Now soliciting bids for the G.I. Jane Combat Hall of Fame
By Michael R. Shannon
web posted February 18, 2013
It was a coincidence ripe with irony. On the same day the main section of the Washington Post was trumpeting Sec. of Defense Leon Panetta's decision to allow women in combat, the sports section was featuring an analysis of the "epidemic" of torn knee ligaments in women's basketball and soccer.
Reporter Preston Williams wrote: "Young female athletes are two to eight times more likely than young males to tear their anterior cruciate ligaments, according to the American Orthopaedic Society for Sports Medicine. Area girls' basketball players are doing their part to validate a statistic that one local orthopaedic surgeon considers "a national epidemic."
What's more, statistics originating with the American Orthopaedic Society for Sports Medicine reveal 70 percent of the tears result from "no contact."
The Fairfax County, VA school system, writes Williams, started tracking knee injuries. After football — an incubator for all problems knee–wise — the three leading sports for complete ACL tears were girls' lacrosse, girls' soccer and girls' basketball. This looks like a trend to me and might point one toward a belief that men's and women's bodies are fundamentally different, but what do I know? I'm certainly not a "gender" expert.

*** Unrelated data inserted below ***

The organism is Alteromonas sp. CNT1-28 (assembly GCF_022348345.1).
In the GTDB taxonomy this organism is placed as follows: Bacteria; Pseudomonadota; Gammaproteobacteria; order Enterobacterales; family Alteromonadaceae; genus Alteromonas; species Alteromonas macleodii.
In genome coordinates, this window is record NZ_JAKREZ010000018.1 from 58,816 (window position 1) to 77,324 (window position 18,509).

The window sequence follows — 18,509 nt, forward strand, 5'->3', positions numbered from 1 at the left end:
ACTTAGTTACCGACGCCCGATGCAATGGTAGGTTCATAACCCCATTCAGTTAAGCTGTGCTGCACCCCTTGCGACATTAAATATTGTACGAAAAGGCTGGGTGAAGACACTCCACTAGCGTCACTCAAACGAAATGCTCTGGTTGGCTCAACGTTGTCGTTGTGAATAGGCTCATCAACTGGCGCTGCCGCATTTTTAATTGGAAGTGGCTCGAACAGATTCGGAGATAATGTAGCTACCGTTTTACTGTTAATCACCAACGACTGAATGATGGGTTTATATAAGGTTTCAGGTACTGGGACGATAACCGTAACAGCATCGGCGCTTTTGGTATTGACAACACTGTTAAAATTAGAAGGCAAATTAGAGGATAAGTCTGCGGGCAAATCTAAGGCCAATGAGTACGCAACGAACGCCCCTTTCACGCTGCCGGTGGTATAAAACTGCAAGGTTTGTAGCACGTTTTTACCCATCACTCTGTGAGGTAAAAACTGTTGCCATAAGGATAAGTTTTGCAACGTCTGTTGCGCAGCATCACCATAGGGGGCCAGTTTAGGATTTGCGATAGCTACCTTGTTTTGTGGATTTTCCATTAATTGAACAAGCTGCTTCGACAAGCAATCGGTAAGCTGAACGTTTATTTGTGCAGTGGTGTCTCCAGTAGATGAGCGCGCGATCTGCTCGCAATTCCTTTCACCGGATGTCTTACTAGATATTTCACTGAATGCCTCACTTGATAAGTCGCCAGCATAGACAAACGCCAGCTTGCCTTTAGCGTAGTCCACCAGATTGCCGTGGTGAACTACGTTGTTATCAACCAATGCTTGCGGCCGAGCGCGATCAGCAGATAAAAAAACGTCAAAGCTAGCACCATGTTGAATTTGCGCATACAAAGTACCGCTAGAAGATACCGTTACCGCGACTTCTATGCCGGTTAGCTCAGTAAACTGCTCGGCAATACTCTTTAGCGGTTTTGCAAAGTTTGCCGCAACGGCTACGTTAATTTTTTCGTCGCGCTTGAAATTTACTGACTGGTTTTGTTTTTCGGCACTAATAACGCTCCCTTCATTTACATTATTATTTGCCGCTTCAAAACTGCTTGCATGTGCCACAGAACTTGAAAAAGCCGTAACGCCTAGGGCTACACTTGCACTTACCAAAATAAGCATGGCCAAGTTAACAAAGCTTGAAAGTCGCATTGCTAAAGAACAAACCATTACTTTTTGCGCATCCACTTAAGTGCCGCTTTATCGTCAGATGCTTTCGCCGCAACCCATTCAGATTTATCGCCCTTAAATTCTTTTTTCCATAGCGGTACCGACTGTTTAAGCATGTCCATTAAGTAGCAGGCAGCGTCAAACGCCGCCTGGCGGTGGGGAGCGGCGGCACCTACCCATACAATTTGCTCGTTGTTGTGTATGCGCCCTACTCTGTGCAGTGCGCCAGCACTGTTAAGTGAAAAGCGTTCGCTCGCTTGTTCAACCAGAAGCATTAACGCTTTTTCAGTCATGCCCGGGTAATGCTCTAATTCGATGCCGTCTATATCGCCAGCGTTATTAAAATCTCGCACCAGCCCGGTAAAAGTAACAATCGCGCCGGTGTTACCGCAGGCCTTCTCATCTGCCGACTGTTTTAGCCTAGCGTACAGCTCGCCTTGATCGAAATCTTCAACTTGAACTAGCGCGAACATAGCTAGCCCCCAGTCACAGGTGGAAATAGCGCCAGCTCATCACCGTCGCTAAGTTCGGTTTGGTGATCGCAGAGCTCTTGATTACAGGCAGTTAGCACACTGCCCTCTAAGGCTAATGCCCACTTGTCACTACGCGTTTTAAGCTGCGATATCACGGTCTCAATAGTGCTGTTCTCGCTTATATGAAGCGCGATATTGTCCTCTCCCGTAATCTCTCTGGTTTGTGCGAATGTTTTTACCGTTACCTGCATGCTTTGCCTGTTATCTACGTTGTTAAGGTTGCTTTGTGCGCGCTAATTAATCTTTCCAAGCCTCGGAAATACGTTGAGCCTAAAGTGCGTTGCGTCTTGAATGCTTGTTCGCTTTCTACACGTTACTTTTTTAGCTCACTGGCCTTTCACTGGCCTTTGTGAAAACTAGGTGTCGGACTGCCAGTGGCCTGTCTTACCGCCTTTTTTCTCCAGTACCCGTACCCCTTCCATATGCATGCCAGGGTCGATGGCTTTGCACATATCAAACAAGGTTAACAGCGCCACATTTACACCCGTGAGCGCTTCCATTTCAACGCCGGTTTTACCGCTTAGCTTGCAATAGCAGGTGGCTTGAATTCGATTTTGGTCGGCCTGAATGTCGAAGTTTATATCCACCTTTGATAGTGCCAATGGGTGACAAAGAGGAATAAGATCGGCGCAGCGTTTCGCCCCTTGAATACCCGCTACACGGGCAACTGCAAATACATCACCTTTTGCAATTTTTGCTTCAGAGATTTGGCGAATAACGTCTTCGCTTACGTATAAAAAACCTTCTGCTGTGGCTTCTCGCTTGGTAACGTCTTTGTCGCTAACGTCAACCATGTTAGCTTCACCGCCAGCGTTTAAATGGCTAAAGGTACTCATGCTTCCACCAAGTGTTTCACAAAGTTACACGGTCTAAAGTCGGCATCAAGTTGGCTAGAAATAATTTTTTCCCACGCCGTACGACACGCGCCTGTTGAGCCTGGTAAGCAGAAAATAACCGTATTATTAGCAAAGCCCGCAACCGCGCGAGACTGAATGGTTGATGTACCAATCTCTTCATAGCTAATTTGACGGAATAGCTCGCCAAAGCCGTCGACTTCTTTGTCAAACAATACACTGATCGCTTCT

Of course those injuries are taking place in a sports setting where women prance around in the equivalent of pajamas or bikini bottoms with nary a jihadi in sight. What possible relevance could those statistics have to combat situations where women are carrying 60–lb. packs and running for their lives?
Can't ideology overcome physiology? Military brass certainly thinks so. The WaPost says they are on board in a big way. Sounding a lot like Pres. George H. W. Bush after his first encounter with a grocery store scanner, Army Gen. Martin Dempsey, chairman of the Joint Chiefs, enthused: ‘The most eye-opening moment, he said, came in Iraq in 2003. As the commander of the 1st Armored Division, he hopped into an armored vehicle and slapped the gunner's leg, asking the soldier to introduce himself.
"I'm Amanda," the gunner said, poking her head down from the turret.
"So, female turret gunner protecting a division commander," Dempsey recalled, beaming. "And it's from that point on that I realized something had changed and it was time to do something about it."'
Of course Dempsey could have been buttering Amanda up in an effort to head off a sexual harassment complaint after groping her thigh. But not to worry, even though female knee ligaments are popping like small arms fire in Fallujah, Dempsey can hardly wait for full integration.
Sen. Carl Levin (D–Never Served Himself) also approves. "The reality is that so many women have been, in effect, in combat or quasi-combat," he said. "This is catching up with reality." This is actually lying through inference. What the left refers to as combat deaths for women are in the main deaths in a combat or war zone, which is vastly different. It's like counting the woman who injures her knee in a fall down the stairs at FedEx Field as one of the knee injuries occurring in the NFL. (Note to professional apology demanders: I am in no way denigrating the deaths of these women. I am instead protesting the left's exploitation of their passing.)